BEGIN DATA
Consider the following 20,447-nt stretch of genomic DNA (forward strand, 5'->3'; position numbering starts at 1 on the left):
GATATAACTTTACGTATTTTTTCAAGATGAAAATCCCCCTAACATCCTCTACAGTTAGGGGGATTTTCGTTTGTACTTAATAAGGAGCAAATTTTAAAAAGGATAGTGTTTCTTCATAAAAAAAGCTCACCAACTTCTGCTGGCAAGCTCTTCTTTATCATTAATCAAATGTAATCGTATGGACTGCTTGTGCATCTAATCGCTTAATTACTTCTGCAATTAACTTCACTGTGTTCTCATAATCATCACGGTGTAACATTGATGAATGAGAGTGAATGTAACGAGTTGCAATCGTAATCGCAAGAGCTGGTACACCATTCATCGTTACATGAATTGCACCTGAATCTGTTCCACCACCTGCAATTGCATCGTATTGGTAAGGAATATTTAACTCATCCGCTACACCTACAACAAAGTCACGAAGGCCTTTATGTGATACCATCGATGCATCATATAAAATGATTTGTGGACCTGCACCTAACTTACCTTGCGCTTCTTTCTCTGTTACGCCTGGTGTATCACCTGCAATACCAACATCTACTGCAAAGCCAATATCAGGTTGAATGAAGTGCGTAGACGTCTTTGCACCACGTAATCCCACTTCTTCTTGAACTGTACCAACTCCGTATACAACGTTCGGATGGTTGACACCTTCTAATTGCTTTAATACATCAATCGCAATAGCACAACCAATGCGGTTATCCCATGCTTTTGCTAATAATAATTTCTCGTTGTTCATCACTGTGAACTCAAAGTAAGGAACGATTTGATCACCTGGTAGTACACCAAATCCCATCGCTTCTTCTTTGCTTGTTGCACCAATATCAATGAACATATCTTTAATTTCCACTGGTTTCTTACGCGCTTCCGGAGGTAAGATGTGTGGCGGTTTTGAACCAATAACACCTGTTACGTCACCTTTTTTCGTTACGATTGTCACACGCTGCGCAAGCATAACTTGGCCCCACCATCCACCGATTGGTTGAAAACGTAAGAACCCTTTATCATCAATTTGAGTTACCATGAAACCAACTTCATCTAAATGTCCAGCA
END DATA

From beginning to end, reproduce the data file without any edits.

Consider the following 20,447-nt stretch of genomic DNA (forward strand, 5'->3'; position numbering starts at 1 on the left):
GATATAACTTTACGTATTTTTTCAAGATGAAAATCCCCCTAACATCCTCTACAGTTAGGGGGATTTTCGTTTGTACTTAATAAGGAGCAAATTTTAAAAAGGATAGTGTTTCTTCATAAAAAAAGCTCACCAACTTCTGCTGGCAAGCTCTTCTTTATCATTAATCAAATGTAATCGTATGGACTGCTTGTGCATCTAATCGCTTAATTACTTCTGCAATTAACTTCACTGTGTTCTCATAATCATCACGGTGTAACATTGATGAATGAGAGTGAATGTAACGAGTTGCAATCGTAATCGCAAGAGCTGGTACACCATTCATCGTTACATGAATTGCACCTGAATCTGTTCCACCACCTGCAATTGCATCGTATTGGTAAGGAATATTTAACTCATCCGCTACACCTACAACAAAGTCACGAAGGCCTTTATGTGATACCATCGATGCATCATATAAAATGATTTGTGGACCTGCACCTAACTTACCTTGCGCTTCTTTCTCTGTTACGCCTGGTGTATCACCTGCAATACCAACATCTACTGCAAAGCCAATATCAGGTTGAATGAAGTGCGTAGACGTCTTTGCACCACGTAATCCCACTTCTTCTTGAACTGTACCAACTCCGTATACAACGTTCGGATGGTTGACACCTTCTAATTGCTTTAATACATCAATCGCAATAGCACAACCAATGCGGTTATCCCATGCTTTTGCTAATAATAATTTCTCGTTGTTCATCACTGTGAACTCAAAGTAAGGAACGATTTGATCACCTGGTAGTACACCAAATCCCATCGCTTCTTCTTTGCTTGTTGCACCAATATCAATGAACATATCTTTAATTTCCACTGGTTTCTTACGCGCTTCCGGAGGTAAGATGTGTGGCGGTTTTGAACCAATAACACCTGTTACGTCACCTTTTTTCGTTACGATTGTCACACGCTGCGCAAGCATAACTTGGCCCCACCATCCACCGATTGGTTGAAAACGTAAGAACCCTTTATCATCAATTTGAGTTACCATGAAACCAACTTCATCTAAATGTCCAGCA